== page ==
During my freshman year of college, I was trolling the virus prone and often improperly labeled file sharing service Kazaa, and stumbled upon a batch of Jeff Buckley downloads. Included in the bunch was a 1992 recording of WFMU‘s “The Music Faucet” that featured a phoned-in rendition of Bob Dylan’s oft-covered “I Shall Be Released.” Given the hackneyed song selection and gimmicky nature of singing from the phone, all signs pointed toward disaster. However, this is Jeff Buckley we’re talking about. An artist that covered Dylan as well as anybody. For evidence, check out the incomparable live compilation Live at Siné. There, he demolishes classics “Just Like A Woman”, “If You See Her, Say Hello”, “Dink’s Song” and the aforementioned “I Shall Be Released“, reforming them into fluid, perfectly toned electric guitar sketches. Buckley’s WFMU take adheres relatively closely to the original, calling to mind the grandiose send-off on The Last Waltz. Buckley is effervescent by the end of the song, clearly taken with the performance. Even his impromptu harp solo is pulled off without a hitch, taking on the aesthetic of an early blues field recording through the telephone wires. Listen to an uncut version of the recording, featuring a lengthy – albeit fun – introduction via Soundcloud or a shortened version focusing on the song via YouTube.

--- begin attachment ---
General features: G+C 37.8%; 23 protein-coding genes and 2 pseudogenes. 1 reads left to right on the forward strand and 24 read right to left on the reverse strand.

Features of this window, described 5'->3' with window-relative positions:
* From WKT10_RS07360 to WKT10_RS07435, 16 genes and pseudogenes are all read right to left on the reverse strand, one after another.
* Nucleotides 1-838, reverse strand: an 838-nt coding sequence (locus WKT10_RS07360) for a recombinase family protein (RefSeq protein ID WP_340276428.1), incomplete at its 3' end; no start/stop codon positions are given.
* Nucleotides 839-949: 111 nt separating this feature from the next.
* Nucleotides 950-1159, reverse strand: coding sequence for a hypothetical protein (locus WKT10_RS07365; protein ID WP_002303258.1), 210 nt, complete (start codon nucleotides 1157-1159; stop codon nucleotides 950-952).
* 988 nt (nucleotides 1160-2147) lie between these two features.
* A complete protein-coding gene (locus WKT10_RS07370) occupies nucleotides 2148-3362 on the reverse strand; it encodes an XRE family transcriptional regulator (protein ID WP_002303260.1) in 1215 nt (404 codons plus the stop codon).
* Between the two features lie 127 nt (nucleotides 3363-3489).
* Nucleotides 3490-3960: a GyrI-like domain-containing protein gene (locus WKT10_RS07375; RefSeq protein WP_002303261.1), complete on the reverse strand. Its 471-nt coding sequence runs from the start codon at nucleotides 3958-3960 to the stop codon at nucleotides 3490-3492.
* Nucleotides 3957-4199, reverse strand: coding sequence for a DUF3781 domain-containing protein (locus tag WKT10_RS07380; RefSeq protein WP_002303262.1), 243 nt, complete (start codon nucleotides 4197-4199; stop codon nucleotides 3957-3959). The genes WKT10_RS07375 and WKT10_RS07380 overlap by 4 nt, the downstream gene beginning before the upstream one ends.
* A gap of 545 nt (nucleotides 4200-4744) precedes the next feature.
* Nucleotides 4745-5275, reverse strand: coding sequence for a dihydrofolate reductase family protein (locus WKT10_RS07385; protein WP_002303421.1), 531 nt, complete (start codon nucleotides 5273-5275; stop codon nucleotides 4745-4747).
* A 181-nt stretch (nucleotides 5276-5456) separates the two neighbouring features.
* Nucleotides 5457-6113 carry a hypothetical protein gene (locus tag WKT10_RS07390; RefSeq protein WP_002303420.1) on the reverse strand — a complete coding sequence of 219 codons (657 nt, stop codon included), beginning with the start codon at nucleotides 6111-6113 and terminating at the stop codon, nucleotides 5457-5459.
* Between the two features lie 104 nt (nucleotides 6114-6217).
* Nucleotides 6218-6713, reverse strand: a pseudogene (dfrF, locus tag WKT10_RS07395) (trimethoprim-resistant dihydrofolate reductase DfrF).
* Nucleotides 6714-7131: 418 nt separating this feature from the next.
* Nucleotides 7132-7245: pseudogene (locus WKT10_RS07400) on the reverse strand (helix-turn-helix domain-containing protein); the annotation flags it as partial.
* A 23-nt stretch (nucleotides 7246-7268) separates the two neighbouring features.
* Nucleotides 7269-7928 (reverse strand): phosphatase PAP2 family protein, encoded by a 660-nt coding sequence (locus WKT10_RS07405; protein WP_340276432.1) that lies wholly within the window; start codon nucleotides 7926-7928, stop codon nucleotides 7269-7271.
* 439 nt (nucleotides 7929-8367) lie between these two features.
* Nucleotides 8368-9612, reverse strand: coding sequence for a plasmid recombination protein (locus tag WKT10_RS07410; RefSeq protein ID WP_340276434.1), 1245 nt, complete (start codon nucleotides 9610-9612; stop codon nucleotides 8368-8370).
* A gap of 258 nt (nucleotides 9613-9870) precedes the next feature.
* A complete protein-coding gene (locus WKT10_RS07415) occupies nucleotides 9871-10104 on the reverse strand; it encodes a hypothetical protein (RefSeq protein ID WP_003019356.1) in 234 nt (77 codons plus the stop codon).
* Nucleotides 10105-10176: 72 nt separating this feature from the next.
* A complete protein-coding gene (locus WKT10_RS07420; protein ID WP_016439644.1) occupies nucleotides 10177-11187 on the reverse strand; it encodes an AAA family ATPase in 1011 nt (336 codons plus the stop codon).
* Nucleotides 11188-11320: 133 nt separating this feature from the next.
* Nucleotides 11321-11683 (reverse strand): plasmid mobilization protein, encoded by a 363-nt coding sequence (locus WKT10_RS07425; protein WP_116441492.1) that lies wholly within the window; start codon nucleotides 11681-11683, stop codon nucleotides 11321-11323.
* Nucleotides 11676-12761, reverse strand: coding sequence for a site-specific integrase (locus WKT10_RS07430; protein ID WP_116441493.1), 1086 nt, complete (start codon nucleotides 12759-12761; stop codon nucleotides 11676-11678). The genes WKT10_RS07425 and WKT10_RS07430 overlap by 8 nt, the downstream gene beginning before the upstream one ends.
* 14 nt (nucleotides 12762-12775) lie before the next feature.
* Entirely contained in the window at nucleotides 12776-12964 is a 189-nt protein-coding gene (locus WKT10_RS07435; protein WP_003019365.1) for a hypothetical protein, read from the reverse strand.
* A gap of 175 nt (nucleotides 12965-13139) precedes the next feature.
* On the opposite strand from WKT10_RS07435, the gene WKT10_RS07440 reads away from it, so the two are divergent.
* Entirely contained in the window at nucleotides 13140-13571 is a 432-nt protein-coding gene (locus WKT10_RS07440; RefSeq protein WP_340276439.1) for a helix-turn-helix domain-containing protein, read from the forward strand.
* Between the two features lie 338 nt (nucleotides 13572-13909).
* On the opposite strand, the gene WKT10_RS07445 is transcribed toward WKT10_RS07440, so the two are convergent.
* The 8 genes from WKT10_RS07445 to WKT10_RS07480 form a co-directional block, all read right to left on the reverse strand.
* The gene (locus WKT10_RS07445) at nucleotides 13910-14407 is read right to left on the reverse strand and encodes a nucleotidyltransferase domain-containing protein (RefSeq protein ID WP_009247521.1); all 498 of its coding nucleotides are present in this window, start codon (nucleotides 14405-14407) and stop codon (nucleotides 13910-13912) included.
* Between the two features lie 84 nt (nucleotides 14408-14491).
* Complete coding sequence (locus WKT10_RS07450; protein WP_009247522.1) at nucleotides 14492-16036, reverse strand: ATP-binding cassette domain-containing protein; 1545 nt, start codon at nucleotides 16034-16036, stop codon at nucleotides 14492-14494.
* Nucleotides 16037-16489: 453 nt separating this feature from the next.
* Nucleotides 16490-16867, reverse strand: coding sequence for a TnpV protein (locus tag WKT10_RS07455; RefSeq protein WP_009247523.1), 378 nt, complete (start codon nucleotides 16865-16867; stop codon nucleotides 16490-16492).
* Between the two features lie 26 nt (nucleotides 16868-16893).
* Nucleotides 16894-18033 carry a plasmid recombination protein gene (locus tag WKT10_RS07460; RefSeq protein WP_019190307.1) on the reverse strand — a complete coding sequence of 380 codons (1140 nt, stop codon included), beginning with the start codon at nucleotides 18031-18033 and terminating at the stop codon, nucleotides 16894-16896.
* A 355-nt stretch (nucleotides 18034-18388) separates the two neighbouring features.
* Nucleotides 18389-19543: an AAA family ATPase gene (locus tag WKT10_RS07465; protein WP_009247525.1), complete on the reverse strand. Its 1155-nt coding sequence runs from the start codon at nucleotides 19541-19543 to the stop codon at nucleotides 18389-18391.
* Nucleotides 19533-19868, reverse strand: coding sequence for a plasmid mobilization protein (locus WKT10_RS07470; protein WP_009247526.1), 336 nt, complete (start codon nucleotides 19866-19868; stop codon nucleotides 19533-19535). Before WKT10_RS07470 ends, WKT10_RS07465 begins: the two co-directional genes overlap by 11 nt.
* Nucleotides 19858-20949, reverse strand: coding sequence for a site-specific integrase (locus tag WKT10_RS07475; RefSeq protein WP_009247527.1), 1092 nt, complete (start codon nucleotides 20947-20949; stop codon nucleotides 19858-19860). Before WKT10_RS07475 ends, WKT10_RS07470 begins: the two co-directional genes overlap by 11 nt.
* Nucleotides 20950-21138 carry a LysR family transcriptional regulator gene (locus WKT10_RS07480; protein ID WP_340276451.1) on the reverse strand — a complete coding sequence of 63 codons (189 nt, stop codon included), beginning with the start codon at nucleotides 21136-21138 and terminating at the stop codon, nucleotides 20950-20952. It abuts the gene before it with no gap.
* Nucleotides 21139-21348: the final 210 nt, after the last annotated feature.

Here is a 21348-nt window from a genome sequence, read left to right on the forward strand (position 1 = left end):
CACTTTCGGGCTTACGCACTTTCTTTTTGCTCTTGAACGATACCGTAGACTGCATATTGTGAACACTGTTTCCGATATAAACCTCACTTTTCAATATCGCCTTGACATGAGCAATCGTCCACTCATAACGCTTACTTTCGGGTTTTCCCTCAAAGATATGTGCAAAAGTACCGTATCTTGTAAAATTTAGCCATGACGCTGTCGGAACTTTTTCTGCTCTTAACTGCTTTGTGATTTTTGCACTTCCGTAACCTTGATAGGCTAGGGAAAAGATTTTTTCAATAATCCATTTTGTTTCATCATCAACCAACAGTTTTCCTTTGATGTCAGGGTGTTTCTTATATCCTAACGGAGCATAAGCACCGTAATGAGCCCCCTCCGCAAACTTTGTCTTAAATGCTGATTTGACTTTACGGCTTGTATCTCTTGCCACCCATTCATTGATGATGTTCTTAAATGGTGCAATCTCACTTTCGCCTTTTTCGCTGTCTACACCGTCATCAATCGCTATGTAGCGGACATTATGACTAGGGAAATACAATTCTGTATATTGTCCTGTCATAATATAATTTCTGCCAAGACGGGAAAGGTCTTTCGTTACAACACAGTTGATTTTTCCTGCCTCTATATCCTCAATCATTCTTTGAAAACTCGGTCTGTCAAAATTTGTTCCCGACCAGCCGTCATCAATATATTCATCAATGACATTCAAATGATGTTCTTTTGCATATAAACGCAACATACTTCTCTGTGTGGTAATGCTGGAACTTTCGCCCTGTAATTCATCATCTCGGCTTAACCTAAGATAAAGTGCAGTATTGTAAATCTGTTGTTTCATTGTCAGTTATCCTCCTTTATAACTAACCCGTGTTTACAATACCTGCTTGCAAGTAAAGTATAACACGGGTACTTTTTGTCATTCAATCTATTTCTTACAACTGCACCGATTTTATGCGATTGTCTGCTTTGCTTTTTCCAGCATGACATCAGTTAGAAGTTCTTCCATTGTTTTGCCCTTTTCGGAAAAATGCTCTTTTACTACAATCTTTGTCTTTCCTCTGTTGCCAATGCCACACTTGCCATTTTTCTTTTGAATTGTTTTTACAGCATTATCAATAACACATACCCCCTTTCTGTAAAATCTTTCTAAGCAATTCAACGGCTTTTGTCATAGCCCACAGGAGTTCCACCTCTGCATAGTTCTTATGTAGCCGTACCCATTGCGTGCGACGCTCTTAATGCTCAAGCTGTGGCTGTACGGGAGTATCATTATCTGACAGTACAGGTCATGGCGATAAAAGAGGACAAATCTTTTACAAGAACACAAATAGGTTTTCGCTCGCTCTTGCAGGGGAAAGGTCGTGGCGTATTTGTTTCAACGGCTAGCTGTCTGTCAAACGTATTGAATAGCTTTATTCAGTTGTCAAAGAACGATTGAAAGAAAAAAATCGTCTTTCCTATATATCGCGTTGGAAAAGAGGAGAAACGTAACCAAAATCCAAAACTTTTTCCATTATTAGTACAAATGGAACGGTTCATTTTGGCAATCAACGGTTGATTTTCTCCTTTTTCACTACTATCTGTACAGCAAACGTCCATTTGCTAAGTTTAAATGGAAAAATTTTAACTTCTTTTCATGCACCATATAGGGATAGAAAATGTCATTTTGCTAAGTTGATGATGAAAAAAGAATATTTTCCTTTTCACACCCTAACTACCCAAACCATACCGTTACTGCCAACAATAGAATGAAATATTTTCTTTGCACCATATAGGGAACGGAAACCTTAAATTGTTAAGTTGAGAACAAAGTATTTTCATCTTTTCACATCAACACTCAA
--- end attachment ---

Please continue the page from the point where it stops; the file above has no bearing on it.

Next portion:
Written by Rob Peoni